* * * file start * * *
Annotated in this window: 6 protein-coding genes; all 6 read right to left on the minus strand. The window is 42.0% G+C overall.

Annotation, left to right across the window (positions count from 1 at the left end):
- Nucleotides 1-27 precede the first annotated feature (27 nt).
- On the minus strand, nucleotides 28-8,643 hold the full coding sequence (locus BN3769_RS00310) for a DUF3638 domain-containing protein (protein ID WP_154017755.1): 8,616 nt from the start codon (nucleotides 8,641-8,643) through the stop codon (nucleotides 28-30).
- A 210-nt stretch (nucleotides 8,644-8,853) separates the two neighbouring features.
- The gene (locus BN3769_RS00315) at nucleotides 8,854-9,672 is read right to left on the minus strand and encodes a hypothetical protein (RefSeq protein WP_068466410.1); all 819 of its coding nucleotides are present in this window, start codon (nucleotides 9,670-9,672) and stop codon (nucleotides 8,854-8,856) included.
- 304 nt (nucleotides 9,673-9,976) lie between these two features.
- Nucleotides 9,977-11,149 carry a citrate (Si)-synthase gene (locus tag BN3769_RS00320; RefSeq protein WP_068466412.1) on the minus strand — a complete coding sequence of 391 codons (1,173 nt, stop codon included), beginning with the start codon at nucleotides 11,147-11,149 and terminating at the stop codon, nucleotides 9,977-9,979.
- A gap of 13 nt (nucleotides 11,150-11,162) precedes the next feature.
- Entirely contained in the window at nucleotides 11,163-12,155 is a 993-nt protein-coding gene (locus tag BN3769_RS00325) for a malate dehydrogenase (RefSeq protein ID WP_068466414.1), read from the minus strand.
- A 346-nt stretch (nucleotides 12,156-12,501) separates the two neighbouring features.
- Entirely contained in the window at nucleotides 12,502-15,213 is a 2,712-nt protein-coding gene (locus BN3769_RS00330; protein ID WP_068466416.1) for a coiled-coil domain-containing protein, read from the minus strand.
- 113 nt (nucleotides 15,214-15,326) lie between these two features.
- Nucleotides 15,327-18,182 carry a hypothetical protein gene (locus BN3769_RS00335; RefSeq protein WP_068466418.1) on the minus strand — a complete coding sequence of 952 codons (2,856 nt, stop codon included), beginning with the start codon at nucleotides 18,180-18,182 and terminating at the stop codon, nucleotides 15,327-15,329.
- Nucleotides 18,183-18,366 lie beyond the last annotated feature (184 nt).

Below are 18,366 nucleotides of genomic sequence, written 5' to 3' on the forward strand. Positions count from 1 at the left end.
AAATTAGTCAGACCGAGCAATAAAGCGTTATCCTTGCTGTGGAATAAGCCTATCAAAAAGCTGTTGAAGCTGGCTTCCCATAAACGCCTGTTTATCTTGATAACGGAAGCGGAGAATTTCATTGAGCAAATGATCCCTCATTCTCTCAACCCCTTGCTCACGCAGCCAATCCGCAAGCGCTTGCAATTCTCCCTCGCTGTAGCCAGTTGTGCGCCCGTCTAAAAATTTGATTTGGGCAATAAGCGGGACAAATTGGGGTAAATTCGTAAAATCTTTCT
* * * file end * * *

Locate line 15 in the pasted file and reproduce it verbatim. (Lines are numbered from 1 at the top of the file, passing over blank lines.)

- Nucleotides 18,183-18,366 lie beyond the last annotated feature (184 nt).